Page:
Hope your last week before Christmas is smooth sailing and filled with joy!

Rainbows for Our Sunshine

You cannot imagine how happy I became today when a plan finally came together, after the week I’ve had. My first kid is eight today. I know, where has the time gone? I can’t believe he’s that old, yada, yada, yada. I’m a mom, I have those thoughts. However, any sadness is quickly replaced by, “Wahoo…what kind of cake can I make?!!!”

1-jar The boy loves rainbows. Always has. So when I saw these jar cakes online, I knew I had to try it. The Family Kitchen blog has great instructions, but you basically make a white cake mix, divide into 5 parts, tint with Neon Food Color, and layer. Put them in about 1/2” water in a baking pan. Bake for about 35-40 min at 350. Voila. Super easy, took an hour from start to finish to mix and bake. Another ten minutes this afternoon to frost. And a trip to town to buy ice cream because of course we were out of vanilla.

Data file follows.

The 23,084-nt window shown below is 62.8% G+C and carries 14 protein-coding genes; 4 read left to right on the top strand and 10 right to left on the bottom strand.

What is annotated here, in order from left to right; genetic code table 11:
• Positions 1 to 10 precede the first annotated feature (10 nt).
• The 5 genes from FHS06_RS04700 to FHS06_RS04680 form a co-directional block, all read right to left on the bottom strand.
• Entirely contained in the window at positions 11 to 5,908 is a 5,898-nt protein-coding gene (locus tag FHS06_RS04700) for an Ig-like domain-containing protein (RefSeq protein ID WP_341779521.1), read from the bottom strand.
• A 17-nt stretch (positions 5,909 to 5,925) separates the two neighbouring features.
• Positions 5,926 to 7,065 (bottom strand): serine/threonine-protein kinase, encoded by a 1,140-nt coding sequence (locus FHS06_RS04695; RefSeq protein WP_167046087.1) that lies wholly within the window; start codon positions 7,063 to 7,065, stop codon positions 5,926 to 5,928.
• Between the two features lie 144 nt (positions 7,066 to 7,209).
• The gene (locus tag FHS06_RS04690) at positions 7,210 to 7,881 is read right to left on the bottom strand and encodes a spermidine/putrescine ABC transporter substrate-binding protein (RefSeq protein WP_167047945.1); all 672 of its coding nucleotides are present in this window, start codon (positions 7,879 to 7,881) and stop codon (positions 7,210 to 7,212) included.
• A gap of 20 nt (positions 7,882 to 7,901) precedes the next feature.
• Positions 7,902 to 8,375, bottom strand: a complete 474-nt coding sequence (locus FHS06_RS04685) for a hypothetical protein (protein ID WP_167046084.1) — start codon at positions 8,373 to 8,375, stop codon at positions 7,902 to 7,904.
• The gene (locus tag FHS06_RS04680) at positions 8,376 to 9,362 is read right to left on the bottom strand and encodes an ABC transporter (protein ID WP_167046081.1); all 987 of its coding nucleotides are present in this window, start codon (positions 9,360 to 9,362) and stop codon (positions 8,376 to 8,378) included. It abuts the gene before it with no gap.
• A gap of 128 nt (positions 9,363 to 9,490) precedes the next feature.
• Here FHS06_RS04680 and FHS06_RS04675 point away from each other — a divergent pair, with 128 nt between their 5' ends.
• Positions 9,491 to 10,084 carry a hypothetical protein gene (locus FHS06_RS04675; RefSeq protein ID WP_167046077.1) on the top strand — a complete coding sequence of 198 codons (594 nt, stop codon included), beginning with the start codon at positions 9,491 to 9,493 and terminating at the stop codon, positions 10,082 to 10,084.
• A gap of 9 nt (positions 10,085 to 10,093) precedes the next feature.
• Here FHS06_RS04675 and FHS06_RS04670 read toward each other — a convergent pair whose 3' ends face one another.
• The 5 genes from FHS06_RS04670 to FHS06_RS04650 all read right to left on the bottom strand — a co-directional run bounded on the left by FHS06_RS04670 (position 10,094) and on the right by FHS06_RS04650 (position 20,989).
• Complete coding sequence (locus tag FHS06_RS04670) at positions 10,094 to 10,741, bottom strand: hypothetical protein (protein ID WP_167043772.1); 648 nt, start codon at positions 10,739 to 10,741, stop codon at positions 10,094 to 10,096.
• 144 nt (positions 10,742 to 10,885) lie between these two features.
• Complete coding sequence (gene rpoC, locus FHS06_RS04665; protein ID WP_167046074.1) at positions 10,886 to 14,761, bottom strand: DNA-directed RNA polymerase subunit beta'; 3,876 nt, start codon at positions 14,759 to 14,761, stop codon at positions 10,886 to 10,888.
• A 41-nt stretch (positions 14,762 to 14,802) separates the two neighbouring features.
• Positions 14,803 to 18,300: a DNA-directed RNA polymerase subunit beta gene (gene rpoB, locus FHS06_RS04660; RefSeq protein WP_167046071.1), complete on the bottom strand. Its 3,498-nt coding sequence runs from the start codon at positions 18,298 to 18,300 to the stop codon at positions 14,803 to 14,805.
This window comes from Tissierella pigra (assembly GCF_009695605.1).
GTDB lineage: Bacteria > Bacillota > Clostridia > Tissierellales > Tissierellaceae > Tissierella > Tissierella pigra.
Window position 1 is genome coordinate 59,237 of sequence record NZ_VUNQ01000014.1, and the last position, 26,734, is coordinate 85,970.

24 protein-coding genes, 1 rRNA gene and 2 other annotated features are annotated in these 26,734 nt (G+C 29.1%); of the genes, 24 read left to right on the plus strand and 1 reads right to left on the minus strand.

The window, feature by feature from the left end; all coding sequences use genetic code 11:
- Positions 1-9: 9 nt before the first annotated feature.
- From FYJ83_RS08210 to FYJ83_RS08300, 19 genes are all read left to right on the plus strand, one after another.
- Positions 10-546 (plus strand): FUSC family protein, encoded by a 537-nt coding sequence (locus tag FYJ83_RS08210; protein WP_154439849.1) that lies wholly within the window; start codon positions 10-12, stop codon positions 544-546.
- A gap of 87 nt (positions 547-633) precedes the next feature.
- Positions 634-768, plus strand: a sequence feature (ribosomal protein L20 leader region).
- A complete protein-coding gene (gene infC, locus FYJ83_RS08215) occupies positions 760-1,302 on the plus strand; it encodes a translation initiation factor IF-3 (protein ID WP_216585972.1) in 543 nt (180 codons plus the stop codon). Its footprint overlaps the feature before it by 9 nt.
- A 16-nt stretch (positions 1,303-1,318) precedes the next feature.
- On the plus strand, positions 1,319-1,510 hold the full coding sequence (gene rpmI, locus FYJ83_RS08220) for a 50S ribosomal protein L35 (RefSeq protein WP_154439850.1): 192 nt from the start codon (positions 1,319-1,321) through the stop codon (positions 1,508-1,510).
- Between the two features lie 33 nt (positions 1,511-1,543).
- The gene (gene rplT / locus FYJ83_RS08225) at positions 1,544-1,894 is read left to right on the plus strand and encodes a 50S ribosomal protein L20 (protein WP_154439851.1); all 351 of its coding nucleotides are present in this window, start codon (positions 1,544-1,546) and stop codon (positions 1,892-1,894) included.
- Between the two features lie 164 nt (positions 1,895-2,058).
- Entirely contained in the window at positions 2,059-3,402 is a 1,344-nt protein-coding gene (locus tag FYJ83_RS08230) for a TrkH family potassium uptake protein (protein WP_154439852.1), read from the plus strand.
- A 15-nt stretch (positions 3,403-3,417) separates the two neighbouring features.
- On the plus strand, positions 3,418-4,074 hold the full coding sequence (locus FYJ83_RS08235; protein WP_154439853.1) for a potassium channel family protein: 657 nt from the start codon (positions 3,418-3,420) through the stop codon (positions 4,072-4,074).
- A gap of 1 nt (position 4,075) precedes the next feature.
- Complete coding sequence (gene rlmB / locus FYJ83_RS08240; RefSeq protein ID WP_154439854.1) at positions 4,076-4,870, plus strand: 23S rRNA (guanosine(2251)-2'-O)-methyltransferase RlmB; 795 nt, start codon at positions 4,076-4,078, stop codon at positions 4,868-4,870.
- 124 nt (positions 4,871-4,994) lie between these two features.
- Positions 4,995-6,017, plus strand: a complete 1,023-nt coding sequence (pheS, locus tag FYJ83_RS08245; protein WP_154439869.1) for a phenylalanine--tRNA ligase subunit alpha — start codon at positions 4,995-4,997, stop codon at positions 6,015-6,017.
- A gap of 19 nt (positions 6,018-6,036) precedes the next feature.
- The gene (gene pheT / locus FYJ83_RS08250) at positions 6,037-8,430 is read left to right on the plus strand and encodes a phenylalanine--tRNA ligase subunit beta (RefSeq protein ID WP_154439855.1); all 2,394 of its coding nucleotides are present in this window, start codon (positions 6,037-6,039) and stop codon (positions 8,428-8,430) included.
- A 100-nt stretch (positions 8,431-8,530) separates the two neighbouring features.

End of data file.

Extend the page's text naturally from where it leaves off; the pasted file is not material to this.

The ones I saw filled the entire jar, but I’m planning to serve a scoop of ice cream on top of mine. We’re having a Pizza and Polar Express movie night for his birthday, so I thought it possibly would be neater if they ate directly from the jars. Plus, I think kids will think they’re cool. I do. And, as I’ve established before on this blog, that’s what it’s all about. Me and my opinions.

all-jars One cake mix made 8 pint, wide mouth jars. As you can see, they’re about half full.After they cooled, I put frosting in a ziploc, cut the corner off, and piped it in neatly. Or semi-neatly. Then I used the back of a spoon to smooth it out.